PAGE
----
What Origin Means To: Clinton Schifcofske
In the lead-up to the 2014 Holden State of Origin Series, NRL.com reveals the personal stories of the superstars who helped shape the contest into one of the fiercest rivalries in world sport.
In the eight years that this latest Queensland Origin fable has been written, there's a chapter at the very start that needs an amendment.
As is the want of storytellers, the heroes get elevated to god-like status as time passes and the man under the most pressure, the man with potentially the most to lose and the man who would go on to play more Origins than any other player in history was the one who received all the acclaim.
The part of the story that talks of the desire of Darren Lockyer to be in the right place to take advantage of a New South Wales mistake in Game Three, 2006 is all true, but it wasn't Locky's try that started this unprecedented run of Origin success.
"I was sort of thinking, imagine if I slip and hit the post and miss," recalls former Queensland winger/fullback Clinton Schifcofske, the man who kicked Queensland to their first Series victory in four years with a conversion from right in front.
It's the type of admission that sends sport psychologists into a cold sweat but has been a story Schifcoske has been able to dine out on for almost a decade.
"It was 14-all and that made it 16-14. It was from the sideline, not in front! That's what I tell my lad," says Schifcoske, who is now a player agent based on the Gold Coast.
"You don't miss from in front but I was still panicking a little bit. The surface at the Telstra Dome [in Melbourne], when you get out on that ground, there's no grass on it. It looks green but it's just like playing on a mud pile so it was really slippery but I just kicked it over.
"It was the most meaningful goal I ever kicked, especially now. Every time Queensland keeps winning I say to my young bloke, 'I played in the game when it all started.' He's seen the game about 10 times now, he loves it."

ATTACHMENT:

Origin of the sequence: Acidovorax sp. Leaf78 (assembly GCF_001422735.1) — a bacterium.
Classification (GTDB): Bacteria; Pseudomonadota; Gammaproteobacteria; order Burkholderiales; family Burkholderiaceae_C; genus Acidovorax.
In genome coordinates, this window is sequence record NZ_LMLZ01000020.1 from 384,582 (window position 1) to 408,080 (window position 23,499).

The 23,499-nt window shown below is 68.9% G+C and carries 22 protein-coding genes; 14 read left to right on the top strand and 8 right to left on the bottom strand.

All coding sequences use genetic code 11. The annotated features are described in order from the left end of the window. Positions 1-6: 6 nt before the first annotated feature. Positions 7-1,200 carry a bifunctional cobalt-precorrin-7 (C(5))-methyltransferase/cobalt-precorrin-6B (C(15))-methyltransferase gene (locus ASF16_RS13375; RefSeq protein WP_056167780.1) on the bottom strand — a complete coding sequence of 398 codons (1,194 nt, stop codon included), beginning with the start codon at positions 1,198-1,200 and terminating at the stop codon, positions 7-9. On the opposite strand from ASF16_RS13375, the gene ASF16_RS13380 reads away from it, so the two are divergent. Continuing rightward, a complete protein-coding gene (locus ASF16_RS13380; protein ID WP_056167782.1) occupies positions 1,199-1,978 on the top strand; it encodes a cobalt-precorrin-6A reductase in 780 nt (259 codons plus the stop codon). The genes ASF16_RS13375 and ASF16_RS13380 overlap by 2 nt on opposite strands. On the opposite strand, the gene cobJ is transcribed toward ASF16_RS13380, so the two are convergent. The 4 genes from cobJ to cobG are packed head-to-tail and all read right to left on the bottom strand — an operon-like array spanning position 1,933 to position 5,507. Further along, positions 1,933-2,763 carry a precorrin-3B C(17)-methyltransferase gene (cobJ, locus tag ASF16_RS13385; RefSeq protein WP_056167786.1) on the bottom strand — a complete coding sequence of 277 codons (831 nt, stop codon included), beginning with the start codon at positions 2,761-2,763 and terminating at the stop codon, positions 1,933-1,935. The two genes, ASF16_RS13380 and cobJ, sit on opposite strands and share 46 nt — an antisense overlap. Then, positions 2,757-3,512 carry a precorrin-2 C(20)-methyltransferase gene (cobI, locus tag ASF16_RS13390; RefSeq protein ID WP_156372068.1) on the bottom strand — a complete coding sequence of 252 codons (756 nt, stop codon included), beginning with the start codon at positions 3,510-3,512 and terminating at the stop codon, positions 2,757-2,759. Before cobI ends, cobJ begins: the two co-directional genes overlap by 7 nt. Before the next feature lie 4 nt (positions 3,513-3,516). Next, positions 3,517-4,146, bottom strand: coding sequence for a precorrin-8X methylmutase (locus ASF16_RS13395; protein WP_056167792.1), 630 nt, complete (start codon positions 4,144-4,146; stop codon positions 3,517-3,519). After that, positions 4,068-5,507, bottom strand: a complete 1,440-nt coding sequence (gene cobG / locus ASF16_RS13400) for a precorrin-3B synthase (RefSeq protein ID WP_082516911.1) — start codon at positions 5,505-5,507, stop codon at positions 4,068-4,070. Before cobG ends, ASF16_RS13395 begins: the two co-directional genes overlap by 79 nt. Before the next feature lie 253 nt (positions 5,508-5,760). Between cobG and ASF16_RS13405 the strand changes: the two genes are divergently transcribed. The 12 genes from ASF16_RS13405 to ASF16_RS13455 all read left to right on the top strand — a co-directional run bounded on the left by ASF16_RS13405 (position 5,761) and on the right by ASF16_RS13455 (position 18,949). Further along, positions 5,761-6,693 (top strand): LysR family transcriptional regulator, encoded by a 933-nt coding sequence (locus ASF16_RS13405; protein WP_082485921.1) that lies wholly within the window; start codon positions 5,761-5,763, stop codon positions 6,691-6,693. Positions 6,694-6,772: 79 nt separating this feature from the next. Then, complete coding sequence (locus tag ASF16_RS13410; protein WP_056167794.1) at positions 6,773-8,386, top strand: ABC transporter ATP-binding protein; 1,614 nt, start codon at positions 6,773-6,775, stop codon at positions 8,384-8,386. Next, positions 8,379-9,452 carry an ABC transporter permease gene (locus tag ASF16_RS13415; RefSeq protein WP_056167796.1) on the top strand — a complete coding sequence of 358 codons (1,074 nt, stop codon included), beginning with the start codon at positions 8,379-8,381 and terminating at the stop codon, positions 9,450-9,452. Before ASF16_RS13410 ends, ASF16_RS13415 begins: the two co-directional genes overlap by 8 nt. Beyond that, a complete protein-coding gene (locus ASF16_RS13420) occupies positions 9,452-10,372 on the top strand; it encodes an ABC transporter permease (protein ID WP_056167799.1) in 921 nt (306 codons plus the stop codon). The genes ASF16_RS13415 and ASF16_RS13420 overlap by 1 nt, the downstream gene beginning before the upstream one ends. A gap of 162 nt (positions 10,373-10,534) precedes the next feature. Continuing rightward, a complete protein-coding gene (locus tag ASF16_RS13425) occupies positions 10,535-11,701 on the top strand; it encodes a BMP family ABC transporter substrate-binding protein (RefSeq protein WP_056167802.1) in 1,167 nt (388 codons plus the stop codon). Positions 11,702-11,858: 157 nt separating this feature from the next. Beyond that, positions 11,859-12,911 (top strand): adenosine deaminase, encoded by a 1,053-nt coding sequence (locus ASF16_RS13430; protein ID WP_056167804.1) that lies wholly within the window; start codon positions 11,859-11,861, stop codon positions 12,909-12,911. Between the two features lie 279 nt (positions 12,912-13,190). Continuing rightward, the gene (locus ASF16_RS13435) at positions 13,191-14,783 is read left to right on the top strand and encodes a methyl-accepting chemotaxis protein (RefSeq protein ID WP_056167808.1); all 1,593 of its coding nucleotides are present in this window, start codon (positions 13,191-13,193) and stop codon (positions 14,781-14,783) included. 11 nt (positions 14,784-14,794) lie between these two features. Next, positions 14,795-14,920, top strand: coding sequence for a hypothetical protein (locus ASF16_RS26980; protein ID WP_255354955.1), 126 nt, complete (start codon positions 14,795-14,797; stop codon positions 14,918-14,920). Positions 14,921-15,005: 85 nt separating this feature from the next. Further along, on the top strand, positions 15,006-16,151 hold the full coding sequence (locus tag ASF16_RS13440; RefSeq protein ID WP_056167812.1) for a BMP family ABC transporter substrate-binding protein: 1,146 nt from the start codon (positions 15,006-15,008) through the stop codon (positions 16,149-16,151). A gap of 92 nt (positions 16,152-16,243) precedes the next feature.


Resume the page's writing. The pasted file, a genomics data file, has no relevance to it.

While Schifcofske’s name deserves to be remembered whenever the Maroons winning streak is discussed, it was his first appearance in the Origin arena since his debut in 2002, and would prove to be his last.
It enabled him to remove himself from those lists of one-Origin wonders but going into camp looking down the barrel of a fourth straight Series defeat, Schifcoske sensed the air of desperation that was engulfing some of the senior players.
The Queensland back five that night read Schifcofske, Wesser, Tate, Hannay and Mogg but it was the man wearing the No.6 who put it all on the line.
Senior players such as Lockyer, Petero Civoniceva and Steve Price were being sized up for the chopping block and even when they trailed 14-2 late in the game, it was their captain's inspirational words 24 hours earlier that held true.
"We were at dinner the night before and I could see Locky getting around to all of the boys," Schifcoske recalls. "He used to just sit and do his own thing but I saw him get up and go to each table and let blokes know that he wanted us to meet up in the team room.
"We actually all piled into his room, 17 blokes in one hotel room, and he spoke the most I'd ever heard him speak, the little I've had to do with him. He spoke about how much it meant for the state to win and the usual stuff but at the end of it he said, 'I'm going to go out there and be the best player on the pitch, I'm telling you that here right now. And if we're going to win I need 16 other blokes to have the same mentality.'
"It was pretty ballsy, to put yourself out there like that. Tonie Carroll was there and Petero and Steve Price, you could see blokes getting pretty emotional. I knew then that it was special and that we were going to win. Not that we were going to win but give it a red-hot go.
"It wasn't going well for a long time but we hung in there and grinded like Queensland do and the rest is history.
"I was just happy to be there but I could sense the relief in a lot of those blokes."
The seeds for Schifcoske's Origin passion were sown in the family home back n Mackay and he is now seeing that same emotion growing in his 13-year-old son Coby, a promising back-rower with Darius Boyd's old junior club, the Mudgeeraba Redbacks.
And while Benny Elias was the Blue that Clinton loved to hate, it is suspended New South Wales enforcer Greg Bird who riles up his young bloke.
"He'll sit and watch Origins now and wears my jersey on the lounge when he watches... and he hates Greg Bird," Schifcoske says.
"Like when I was a kid, you hated Benny Elias. It's just funny with Queensland kids, how passionate they are and he's exactly like I was when I was young.
"I'll always watch it because it's Queensland but not like I used to. Now I see how passionate he is it's pretty cool."
Tomorrow – What Origin Means To: Ryan Girdler.